When I first joined Facebook, I was at a loss how to operate on it. Two great drivers towards complete openness on there were:
- The philosophy behind Facebook. Mark Zuckerberg designed the platform to connect people up who might not normally meet, by getting them to share all their information so algorithms could hook them up to similar people.
- The period of time I spent living in London in lesbian gay bisexual transgender queer (lgbtq) communities. We spent hours debating 'coming out' - the political need to do so in order to show we even existed, the risks of doing so - particularly for those of us in the black and minority ethnic communities.
By the time Facebook came along I was the mother of a young child. I was wary of sharing pictures of my young daughter with the whole world - including potential paedophiles . I wasn't surely I wanted the entire world to know about the whole of my life.
Facebook was not a flat playground on which we could connect without consideration for normal social issues.
- I have relatives who have not spoken with each other for some years; I had to think about the consequences if I was a 'friend' of both when my posts about the other one might pop up on their timelines.
- Sometimes students would ask to be 'friends' on Facebook, but I felt this could be an inappropriate blurring of boundaries. I like to let myself go on FB and chat freely in a way I would not do in a tutorial
- I was doing some (fiction) writing, which I wanted to publicise widely. Doing this on my personal Facebook account felt like I was pushing it at people, using my friendships.
- We live in a neo-liberal capitalist economy, and the States - where Facebook is based, is even more neo-liberal than the UK. I found adverts popping up in my sidebar which had clearly been designed for me based on my postings. On one occasion I posted a picture of two old ladies on a demonstration holding a sign saying 'F*ck the police' and within minutes an ad had popped up saying 'single police officers in your area, click now'
My daughter grew up during the era we were grappling with internet safety for children. I was very lucky as I was doing research on bullying at this time, so had access to a mass of expert opinion (some of which I was writing). I had friends who were social workers, barristers and IT experts, who told me that Instagram was marginally safer than Snapchat because on Snapchat photos disappear in seconds, so people think they are safe to bully on there. I think schools and the police responded incredibly quickly, getting together to circulate robust advice to children and parents. (The best advice I had was someone who wrote on a blog that making an iPad child-friendly is impossible - it is a device designed for adults, it's like giving your kid the keys to the car and hoping they will be OK out there. You can only keep them safe online by constant vigilance.)
Now in her young teens, my daughter is more internet-savvy than I am so I learn a lot by observing her online habits.
She splits up her social media accounts. She has Snapchat and Instagram to connect with schoolmates and her cousins. (She is not friends with me on those but she is friends with adult women friends of mine she admires, who will tell me quicker than she can delete the posts if anything is going on.) Recently she opened a Facebook account for the purpose of connecting up with older relatives and friends; she is friends with me on Facebook. (Very annoying, as I have had to moderate my Facebook posting in consequence Although it does mean I can post cute pictures of the cats for her to check out while she is at school 😻😻)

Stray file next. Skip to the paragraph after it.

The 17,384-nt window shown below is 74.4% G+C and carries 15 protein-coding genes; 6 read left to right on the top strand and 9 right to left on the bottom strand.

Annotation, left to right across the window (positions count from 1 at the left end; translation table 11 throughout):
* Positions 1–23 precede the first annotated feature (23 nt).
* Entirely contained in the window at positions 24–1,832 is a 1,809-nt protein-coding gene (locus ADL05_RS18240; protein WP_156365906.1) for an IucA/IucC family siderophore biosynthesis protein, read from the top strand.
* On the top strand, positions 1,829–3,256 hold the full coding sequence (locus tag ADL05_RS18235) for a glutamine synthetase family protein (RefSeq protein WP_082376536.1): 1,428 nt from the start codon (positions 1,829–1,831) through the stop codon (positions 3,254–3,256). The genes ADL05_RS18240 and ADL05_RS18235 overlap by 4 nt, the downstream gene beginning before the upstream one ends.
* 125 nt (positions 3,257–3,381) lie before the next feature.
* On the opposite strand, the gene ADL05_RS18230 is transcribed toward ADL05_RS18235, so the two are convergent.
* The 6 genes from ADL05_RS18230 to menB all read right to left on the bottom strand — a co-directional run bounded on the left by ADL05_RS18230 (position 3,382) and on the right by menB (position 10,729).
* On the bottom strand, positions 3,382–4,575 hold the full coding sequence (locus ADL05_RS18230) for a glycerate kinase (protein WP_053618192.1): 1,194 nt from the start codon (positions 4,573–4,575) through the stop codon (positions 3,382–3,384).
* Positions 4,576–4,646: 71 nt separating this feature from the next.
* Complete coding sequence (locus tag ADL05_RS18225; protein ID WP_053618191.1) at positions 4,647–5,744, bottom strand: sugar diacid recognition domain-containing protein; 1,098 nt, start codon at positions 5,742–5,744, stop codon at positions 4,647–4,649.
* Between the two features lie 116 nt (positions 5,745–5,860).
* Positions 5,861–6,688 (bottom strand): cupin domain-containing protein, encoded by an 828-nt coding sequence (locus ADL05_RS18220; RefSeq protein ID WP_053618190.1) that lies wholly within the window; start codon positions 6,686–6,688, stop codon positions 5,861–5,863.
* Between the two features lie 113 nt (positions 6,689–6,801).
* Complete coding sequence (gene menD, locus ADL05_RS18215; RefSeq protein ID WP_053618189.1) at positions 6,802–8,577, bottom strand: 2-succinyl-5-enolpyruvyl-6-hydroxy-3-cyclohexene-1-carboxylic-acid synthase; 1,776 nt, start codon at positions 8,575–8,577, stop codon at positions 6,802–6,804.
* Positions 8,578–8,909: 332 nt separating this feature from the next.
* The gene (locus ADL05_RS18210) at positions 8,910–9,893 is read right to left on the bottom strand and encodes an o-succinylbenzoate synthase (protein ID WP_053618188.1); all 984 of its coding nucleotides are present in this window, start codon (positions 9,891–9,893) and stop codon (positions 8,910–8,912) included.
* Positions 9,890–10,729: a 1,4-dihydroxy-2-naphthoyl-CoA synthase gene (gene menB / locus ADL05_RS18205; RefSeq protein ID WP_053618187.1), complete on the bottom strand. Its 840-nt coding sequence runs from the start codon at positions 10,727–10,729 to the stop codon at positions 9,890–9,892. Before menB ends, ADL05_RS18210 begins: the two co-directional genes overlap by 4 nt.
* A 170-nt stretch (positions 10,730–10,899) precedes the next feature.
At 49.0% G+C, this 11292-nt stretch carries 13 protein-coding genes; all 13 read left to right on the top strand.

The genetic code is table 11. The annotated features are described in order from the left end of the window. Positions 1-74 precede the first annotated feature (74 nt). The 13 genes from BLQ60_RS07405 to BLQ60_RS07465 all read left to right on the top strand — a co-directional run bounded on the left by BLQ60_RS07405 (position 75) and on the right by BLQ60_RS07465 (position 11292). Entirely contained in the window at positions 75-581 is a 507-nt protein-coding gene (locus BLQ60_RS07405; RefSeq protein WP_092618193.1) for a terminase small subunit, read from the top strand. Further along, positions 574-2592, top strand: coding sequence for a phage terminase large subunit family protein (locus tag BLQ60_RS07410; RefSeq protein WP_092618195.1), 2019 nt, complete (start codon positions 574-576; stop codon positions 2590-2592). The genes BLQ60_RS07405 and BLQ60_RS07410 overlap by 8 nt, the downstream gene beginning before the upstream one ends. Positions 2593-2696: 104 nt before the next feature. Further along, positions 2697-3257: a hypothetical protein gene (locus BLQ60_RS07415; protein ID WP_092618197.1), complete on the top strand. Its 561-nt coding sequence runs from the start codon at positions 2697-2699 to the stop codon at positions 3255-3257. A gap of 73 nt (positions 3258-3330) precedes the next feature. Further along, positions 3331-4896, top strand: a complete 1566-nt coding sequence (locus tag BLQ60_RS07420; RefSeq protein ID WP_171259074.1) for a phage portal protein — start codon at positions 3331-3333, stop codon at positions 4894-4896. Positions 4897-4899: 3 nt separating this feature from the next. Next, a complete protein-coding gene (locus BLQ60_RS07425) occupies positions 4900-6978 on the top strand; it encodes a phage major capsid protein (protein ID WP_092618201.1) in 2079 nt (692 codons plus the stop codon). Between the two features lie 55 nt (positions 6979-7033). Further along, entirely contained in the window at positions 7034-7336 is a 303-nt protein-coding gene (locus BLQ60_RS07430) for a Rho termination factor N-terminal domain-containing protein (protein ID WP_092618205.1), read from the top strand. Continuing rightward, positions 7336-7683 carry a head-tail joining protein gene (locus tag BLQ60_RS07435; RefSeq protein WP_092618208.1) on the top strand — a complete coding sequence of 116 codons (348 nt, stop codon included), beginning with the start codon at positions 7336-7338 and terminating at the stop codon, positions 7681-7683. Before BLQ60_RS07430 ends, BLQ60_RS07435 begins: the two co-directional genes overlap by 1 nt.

As part of starting my MAODE studies, I have had a think about my own social media networks.
We have a lot of Associate Lecturer specific forums. These can get crowded with threads, and some of the bigger ones have a poor reputation for negative posting. I do find the module Tutor Forums useful, as a means to chat about what is happening on the module and raise issues with the Module Teams. One module Tutor Forum is less useful, maybe because it is for a much smaller teaching team.
I go on the university Yammer site and I find this a more enjoyable and versatile means to share my thinking about teaching and work issues than going on large generic tutor forums. Not many people go on Yammer and this has made it a more positive space to post in. (Plus, I know senior managers read the posts, even if they don't post much.)
I have sometimes spent long periods 'off my facebook', but recently I have got a clearer idea about how I want to use it and have gone back to it. I found a lot of political material circulates. If I were meeting friends in the pub, we would often avoid these topics - since some of my friends and I have very different ideas about Brexit, immigration and other topics of the day. However on Facebook, I can see their posts and they can see mine - so we are able to engage in dialogue and gain better insights from each other. I post political material publicly, and I post personal and family issues with my 'friends'. (Have to be a bit careful to always remember to use the right privacy button.)
I have started a Twitter account, and I mean to keep that for posting about digital technologies and e-learning. Although I couldn't resist recently posting the picture of two cakes I took to a face-to-face tutorial I guess that is about 'distance learning' in a way since we have the face-to-face tutorials quite rarely, being a Distance Education institution.
Finally I am going to have to figure out WhatsApp, as my fellow MAODE students are starting a WhatsApp support group. This will mean learning how to operate my phone as a Smartphone, whereas up til now I have got away with saying 'hahaha, my phone is smarter than I am' and being able to peacefully knit on the bus instead of having to engage in my teaching/studies while travelling